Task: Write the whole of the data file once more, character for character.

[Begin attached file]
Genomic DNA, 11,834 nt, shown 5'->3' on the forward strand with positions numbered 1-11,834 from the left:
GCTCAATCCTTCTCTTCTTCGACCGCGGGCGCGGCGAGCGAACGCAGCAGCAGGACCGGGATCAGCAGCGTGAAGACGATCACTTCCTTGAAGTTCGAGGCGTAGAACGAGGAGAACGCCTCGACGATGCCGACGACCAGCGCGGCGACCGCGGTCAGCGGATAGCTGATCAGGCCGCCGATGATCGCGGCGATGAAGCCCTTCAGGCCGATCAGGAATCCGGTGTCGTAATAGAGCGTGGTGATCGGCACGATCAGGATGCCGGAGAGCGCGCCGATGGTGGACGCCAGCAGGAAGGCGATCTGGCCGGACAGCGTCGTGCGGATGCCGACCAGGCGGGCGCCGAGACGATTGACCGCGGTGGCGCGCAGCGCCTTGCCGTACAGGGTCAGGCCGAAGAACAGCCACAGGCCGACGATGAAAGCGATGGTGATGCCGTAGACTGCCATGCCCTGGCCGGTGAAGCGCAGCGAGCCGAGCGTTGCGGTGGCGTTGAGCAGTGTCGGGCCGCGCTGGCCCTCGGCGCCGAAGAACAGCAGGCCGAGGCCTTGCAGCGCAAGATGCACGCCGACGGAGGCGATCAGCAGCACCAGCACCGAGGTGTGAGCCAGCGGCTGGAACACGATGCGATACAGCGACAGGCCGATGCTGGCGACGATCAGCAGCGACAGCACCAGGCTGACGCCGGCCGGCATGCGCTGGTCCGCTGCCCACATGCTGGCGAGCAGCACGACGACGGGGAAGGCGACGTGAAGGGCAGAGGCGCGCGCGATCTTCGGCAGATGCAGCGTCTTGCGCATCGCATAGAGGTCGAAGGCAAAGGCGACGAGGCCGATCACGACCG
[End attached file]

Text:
Genomic DNA, 11,834 nt, shown 5'->3' on the forward strand with positions numbered 1-11,834 from the left:
GCTCAATCCTTCTCTTCTTCGACCGCGGGCGCGGCGAGCGAACGCAGCAGCAGGACCGGGATCAGCAGCGTGAAGACGATCACTTCCTTGAAGTTCGAGGCGTAGAACGAGGAGAACGCCTCGACGATGCCGACGACCAGCGCGGCGACCGCGGTCAGCGGATAGCTGATCAGGCCGCCGATGATCGCGGCGATGAAGCCCTTCAGGCCGATCAGGAATCCGGTGTCGTAATAGAGCGTGGTGATCGGCACGATCAGGATGCCGGAGAGCGCGCCGATGGTGGACGCCAGCAGGAAGGCGATCTGGCCGGACAGCGTCGTGCGGATGCCGACCAGGCGGGCGCCGAGACGATTGACCGCGGTGGCGCGCAGCGCCTTGCCGTACAGGGTCAGGCCGAAGAACAGCCACAGGCCGACGATGAAAGCGATGGTGATGCCGTAGACTGCCATGCCCTGGCCGGTGAAGCGCAGCGAGCCGAGCGTTGCGGTGGCGTTGAGCAGTGTCGGGCCGCGCTGGCCCTCGGCGCCGAAGAACAGCAGGCCGAGGCCTTGCAGCGCAAGATGCACGCCGACGGAGGCGATCAGCAGCACCAGCACCGAGGTGTGAGCCAGCGGCTGGAACACGATGCGATACAGCGACAGGCCGATGCTGGCGACGATCAGCAGCGACAGCACCAGGCTGACGCCGGCCGGCATGCGCTGGTCCGCTGCCCACATGCTGGCGAGCAGCACGACGACGGGGAAGGCGACGTGAAGGGCAGAGGCGCGCGCGATCTTCGGCAGATGCAGCGTCTTGCGCATCGCATAGAGGTCGAAGGCAAAGGCGACGAGGCCGATCACGACCG